Business | Technology

Changing TV habits may impact telecoms operators

Networks could again face broadband issues with more people using web services

  • By Scott Shuey, Deputy Business Editor
  • Published: 15:13 January 10, 2013
  • Gulf News

  • Image Credit: AFP
  • A Samsung representative helps a visitor to the electronics major’s Smart Hub at the International CES in Las Vegas. The world’s largest annual consumer technology trade show features 3,100 exhibitors showing off their latest products and services.

Las Vegas: Changes in how people watch television may impact telecoms operators just like smartphones did three years ago.

With more people using mobile apps and internet services, such as Hulu, Netflix and UV, and with the introduction of 4K resolution (four times the number of pixels as high definition) digital content, networks could again face broadband issues.

Streaming services are now focusing on 
delivery, monetisation, and discovery,
or the ability of viewers to discover what’s available, of video

“Look at mobile as a proxy, which went from 2G to LTE (4G) and required networks to upgrade,” said Bob Shallow, senior vice-president of Rovi Corporation, a digital entertainment company.

He said that following the rapid uptake in music and video in 2008, networks in the US could barely cope with the added traffic. Broadband traffic in the US today is 40 times what it was just five years ago.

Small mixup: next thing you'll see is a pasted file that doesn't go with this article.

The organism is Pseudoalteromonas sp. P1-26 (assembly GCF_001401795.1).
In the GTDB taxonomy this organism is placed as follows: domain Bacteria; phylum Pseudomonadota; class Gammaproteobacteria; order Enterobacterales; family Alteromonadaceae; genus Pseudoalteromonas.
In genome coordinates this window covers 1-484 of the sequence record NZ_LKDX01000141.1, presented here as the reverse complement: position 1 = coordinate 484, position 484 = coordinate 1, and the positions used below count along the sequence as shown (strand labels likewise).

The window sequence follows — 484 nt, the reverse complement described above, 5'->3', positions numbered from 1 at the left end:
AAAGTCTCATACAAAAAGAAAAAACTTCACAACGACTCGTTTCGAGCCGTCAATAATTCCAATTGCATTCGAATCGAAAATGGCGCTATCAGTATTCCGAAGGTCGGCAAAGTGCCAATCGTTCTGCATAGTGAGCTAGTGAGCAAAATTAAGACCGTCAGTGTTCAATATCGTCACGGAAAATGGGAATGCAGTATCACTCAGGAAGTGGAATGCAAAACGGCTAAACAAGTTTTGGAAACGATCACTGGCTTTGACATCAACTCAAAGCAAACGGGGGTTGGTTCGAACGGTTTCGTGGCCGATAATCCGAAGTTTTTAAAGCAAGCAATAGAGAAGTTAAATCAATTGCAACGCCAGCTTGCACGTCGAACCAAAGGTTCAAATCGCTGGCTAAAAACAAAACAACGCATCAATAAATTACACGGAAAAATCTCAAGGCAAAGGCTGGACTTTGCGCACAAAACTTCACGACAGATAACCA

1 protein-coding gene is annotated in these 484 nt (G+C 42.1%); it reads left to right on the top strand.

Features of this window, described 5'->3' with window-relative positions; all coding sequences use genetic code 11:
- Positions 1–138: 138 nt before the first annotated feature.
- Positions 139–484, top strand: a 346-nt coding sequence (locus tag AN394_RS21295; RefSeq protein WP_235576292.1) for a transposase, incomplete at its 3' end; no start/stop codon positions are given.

While networks might strain to cope with added traffic, consumers will get the benefit of wider variety of content. Tim Dodd, vice-president of Neustar Media, said streaming services are now focusing on delivery, monetisation, and discovery, or the ability of viewers to discover what’s available, of video.

Apple TV and other set-top boxes have also been increasing what they have available.

“I’ve been looking at set box the last couple of years, and they started out as a joke,” said John Falcone, executive editor at CNET.com. He said that between 2006 and now, it’s night and day.

“There is stuff to watch and it’s affordable,” he said, although he added the searchability is still an issue.

That doesn’t mean that people will be able to cancel their current packages from their service providers in exchange for Internet-based content, because it will just be a matter of time before telecoms increased their rates to offset the jump in broadband usage.

However, telecom operators will still have an advantage said Steve McKay, CEO of Entone, a company that specialises in video delivery service. More than internet-based company, telecom operators will be best positioned to provide premium content. Demand for simplicity will still be a factor.

“Just how many apps to you have to log into to get what you want?”

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